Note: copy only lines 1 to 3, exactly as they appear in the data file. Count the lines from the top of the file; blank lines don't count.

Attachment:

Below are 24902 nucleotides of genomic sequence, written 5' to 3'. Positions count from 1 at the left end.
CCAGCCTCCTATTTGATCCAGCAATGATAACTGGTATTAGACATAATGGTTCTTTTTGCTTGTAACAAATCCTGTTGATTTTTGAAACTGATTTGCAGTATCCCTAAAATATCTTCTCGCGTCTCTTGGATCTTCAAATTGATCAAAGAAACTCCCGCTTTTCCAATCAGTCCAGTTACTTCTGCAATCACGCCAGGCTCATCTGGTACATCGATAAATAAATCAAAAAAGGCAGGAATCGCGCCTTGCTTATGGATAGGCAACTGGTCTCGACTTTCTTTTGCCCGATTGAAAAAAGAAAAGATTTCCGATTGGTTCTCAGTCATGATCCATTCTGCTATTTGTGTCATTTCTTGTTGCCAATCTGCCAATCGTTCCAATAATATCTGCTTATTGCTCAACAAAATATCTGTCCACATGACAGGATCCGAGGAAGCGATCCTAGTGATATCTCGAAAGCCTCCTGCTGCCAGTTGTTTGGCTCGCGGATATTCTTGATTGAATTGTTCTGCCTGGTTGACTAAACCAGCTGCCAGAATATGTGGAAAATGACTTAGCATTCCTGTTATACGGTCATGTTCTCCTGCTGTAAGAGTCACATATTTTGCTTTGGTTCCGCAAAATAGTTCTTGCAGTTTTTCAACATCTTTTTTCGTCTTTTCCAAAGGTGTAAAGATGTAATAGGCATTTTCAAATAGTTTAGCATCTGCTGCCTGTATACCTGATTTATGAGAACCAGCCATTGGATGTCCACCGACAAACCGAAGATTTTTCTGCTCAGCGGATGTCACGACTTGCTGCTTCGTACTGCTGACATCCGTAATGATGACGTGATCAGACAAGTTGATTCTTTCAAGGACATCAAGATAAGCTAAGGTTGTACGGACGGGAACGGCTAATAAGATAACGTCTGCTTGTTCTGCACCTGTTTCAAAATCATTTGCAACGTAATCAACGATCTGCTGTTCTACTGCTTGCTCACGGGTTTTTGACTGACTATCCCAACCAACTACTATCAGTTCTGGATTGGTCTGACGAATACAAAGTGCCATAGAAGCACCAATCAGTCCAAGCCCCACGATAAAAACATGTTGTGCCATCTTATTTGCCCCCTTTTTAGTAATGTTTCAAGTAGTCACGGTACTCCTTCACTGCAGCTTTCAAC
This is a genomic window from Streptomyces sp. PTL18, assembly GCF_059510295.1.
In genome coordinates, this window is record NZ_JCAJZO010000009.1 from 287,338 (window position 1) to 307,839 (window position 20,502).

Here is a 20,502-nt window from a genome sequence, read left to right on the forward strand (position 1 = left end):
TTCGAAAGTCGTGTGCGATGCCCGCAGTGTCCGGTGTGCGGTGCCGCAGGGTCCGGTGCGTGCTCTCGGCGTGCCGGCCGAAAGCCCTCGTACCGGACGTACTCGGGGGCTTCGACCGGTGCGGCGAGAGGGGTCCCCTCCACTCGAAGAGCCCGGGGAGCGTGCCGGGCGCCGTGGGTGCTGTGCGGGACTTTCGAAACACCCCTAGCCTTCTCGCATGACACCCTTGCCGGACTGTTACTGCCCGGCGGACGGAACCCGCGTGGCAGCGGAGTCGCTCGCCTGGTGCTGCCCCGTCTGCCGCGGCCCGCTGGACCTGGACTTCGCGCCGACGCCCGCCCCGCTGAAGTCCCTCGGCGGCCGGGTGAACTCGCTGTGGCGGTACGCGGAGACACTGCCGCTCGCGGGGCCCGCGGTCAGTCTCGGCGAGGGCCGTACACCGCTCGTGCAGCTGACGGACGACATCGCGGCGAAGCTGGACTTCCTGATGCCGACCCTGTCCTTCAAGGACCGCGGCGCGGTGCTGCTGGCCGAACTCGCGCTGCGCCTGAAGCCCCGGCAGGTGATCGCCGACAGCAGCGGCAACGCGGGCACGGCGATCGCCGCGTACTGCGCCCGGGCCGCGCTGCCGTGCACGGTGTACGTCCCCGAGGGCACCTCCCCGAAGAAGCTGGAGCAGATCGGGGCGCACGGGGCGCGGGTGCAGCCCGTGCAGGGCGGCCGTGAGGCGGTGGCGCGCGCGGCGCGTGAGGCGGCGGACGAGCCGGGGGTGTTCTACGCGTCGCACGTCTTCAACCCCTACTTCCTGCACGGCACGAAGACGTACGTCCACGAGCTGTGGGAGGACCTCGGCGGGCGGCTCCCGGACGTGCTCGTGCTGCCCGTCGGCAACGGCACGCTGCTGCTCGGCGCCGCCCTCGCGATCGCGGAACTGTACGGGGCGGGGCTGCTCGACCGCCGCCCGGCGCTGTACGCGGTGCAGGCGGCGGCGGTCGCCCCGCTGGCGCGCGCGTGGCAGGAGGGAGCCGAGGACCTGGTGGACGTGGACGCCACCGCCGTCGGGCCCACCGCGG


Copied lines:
Below are 24902 nucleotides of genomic sequence, written 5' to 3'. Positions count from 1 at the left end.
CCAGCCTCCTATTTGATCCAGCAATGATAACTGGTATTAGACATAATGGTTCTTTTTGCTTGTAACAAATCCTGTTGATTTTTGAAACTGATTTGCAGTATCCCTAAAATATCTTCTCGCGTCTCTTGGATCTTCAAATTGATCAAAGAAACTCCCGCTTTTCCAATCAGTCCAGTTACTTCTGCAATCACGCCAGGCTCATCTGGTACATCGATAAATAAATCAAAAAAGGCAGGAATCGCGCCTTGCTTATGGATAGGCAACTGGTCTCGACTTTCTTTTGCCCGATTGAAAAAAGAAAAGATTTCCGATTGGTTCTCAGTCATGATCCATTCTGCTATTTGTGTCATTTCTTGTTGCCAATCTGCCAATCGTTCCAATAATATCTGCTTATTGCTCAACAAAATATCTGTCCACATGACAGGATCCGAGGAAGCGATCCTAGTGATATCTCGAAAGCCTCCTGCTGCCAGTTGTTTGGCTCGCGGATATTCTTGATTGAATTGTTCTGCCTGGTTGACTAAACCAGCTGCCAGAATATGTGGAAAATGACTTAGCATTCCTGTTATACGGTCATGTTCTCCTGCTGTAAGAGTCACATATTTTGCTTTGGTTCCGCAAAATAGTTCTTGCAGTTTTTCAACATCTTTTTTCGTCTTTTCCAAAGGTGTAAAGATGTAATAGGCATTTTCAAATAGTTTAGCATCTGCTGCCTGTATACCTGATTTATGAGAACCAGCCATTGGATGTCCACCGACAAACCGAAGATTTTTCTGCTCAGCGGATGTCACGACTTGCTGCTTCGTACTGCTGACATCCGTAATGATGACGTGATCAGACAAGTTGATTCTTTCAAGGACATCAAGATAAGCTAAGGTTGTACGGACGGGAACGGCTAATAAGATAACGTCTGCTTGTTCTGCACCTGTTTCAAAATCATTTGCAACGTAATCAACGATCTGCTGTTCTACTGCTTGCTCACGGGTTTTTGACTGACTATCCCAACCAACTACTATCAGTTCTGGATTGGTCTGACGAATACAAAGTGCCATAGAAGCACCAATCAGTCCAAGCCCCACGATAAAAACATGTTGTGCCATCTTATTTGCCCCCTTTTTAGTAATGTTTCAAGTAGTCACGGTACTCCTTCACTGCAGCTTTCAAC
This is a genomic window from Streptomyces sp. PTL18, assembly GCF_059510295.1.